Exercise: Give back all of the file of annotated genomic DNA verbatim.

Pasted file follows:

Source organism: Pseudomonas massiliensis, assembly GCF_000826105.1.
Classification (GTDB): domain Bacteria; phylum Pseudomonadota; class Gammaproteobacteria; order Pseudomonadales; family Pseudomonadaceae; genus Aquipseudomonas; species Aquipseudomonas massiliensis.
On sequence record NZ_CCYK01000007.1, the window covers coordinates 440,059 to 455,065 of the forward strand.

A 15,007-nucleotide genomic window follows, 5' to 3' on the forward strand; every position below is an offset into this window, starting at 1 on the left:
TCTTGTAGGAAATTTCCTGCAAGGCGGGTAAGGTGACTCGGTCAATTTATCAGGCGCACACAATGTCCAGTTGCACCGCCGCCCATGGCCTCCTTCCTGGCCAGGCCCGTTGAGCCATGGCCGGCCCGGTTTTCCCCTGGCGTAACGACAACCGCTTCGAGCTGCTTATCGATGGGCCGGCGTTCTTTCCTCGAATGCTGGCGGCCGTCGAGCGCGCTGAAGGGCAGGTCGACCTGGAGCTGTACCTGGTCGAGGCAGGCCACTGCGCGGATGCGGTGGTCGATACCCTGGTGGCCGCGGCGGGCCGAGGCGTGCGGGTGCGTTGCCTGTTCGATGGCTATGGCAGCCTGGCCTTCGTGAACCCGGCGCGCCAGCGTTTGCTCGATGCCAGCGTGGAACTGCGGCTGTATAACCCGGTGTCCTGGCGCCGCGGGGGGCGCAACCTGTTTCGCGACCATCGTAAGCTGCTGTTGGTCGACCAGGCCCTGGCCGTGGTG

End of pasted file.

Source organism: Pseudomonas massiliensis, assembly GCF_000826105.1.
Classification (GTDB): domain Bacteria; phylum Pseudomonadota; class Gammaproteobacteria; order Pseudomonadales; family Pseudomonadaceae; genus Aquipseudomonas; species Aquipseudomonas massiliensis.
On sequence record NZ_CCYK01000007.1, the window covers coordinates 440,059 to 455,065 of the forward strand.

A 15,007-nucleotide genomic window follows, 5' to 3' on the forward strand; every position below is an offset into this window, starting at 1 on the left:
TCTTGTAGGAAATTTCCTGCAAGGCGGGTAAGGTGACTCGGTCAATTTATCAGGCGCACACAATGTCCAGTTGCACCGCCGCCCATGGCCTCCTTCCTGGCCAGGCCCGTTGAGCCATGGCCGGCCCGGTTTTCCCCTGGCGTAACGACAACCGCTTCGAGCTGCTTATCGATGGGCCGGCGTTCTTTCCTCGAATGCTGGCGGCCGTCGAGCGCGCTGAAGGGCAGGTCGACCTGGAGCTGTACCTGGTCGAGGCAGGCCACTGCGCGGATGCGGTGGTCGATACCCTGGTGGCCGCGGCGGGCCGAGGCGTGCGGGTGCGTTGCCTGTTCGATGGCTATGGCAGCCTGGCCTTCGTGAACCCGGCGCGCCAGCGTTTGCTCGATGCCAGCGTGGAACTGCGGCTGTATAACCCGGTGTCCTGGCGCCGCGGGGGGCGCAACCTGTTTCGCGACCATCGTAAGCTGCTGTTGGTCGACCAGGCCCTGGCCGTGGTG